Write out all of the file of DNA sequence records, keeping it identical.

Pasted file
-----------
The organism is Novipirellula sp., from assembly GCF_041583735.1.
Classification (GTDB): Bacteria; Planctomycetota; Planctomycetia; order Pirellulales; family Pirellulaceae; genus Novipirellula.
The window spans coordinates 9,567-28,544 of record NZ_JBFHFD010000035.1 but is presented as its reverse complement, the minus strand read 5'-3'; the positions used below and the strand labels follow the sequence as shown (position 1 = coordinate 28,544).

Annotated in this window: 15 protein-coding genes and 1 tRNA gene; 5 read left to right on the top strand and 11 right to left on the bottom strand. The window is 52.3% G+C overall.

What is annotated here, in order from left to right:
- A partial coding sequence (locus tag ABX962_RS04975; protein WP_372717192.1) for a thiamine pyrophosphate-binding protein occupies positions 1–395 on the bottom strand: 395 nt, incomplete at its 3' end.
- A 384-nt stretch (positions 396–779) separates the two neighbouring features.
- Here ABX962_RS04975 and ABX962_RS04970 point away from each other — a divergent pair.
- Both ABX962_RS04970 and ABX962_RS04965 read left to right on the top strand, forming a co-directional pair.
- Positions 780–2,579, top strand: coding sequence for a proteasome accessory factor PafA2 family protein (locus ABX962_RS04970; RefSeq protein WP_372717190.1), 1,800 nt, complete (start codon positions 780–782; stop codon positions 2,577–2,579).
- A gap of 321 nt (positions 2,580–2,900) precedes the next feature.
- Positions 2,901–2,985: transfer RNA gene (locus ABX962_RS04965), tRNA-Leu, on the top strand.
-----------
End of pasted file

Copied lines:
The organism is Novipirellula sp., from assembly GCF_041583735.1.
Classification (GTDB): Bacteria; Planctomycetota; Planctomycetia; order Pirellulales; family Pirellulaceae; genus Novipirellula.
The window spans coordinates 9,567-28,544 of record NZ_JBFHFD010000035.1 but is presented as its reverse complement, the minus strand read 5'-3'; the positions used below and the strand labels follow the sequence as shown (position 1 = coordinate 28,544).

Annotated in this window: 15 protein-coding genes and 1 tRNA gene; 5 read left to right on the top strand and 11 right to left on the bottom strand. The window is 52.3% G+C overall.

What is annotated here, in order from left to right:
- A partial coding sequence (locus tag ABX962_RS04975; protein WP_372717192.1) for a thiamine pyrophosphate-binding protein occupies positions 1–395 on the bottom strand: 395 nt, incomplete at its 3' end.
- A 384-nt stretch (positions 396–779) separates the two neighbouring features.
- Here ABX962_RS04975 and ABX962_RS04970 point away from each other — a divergent pair.
- Both ABX962_RS04970 and ABX962_RS04965 read left to right on the top strand, forming a co-directional pair.
- Positions 780–2,579, top strand: coding sequence for a proteasome accessory factor PafA2 family protein (locus ABX962_RS04970; RefSeq protein WP_372717190.1), 1,800 nt, complete (start codon positions 780–782; stop codon positions 2,577–2,579).
- A gap of 321 nt (positions 2,580–2,900) precedes the next feature.
- Positions 2,901–2,985: transfer RNA gene (locus ABX962_RS04965), tRNA-Leu, on the top strand.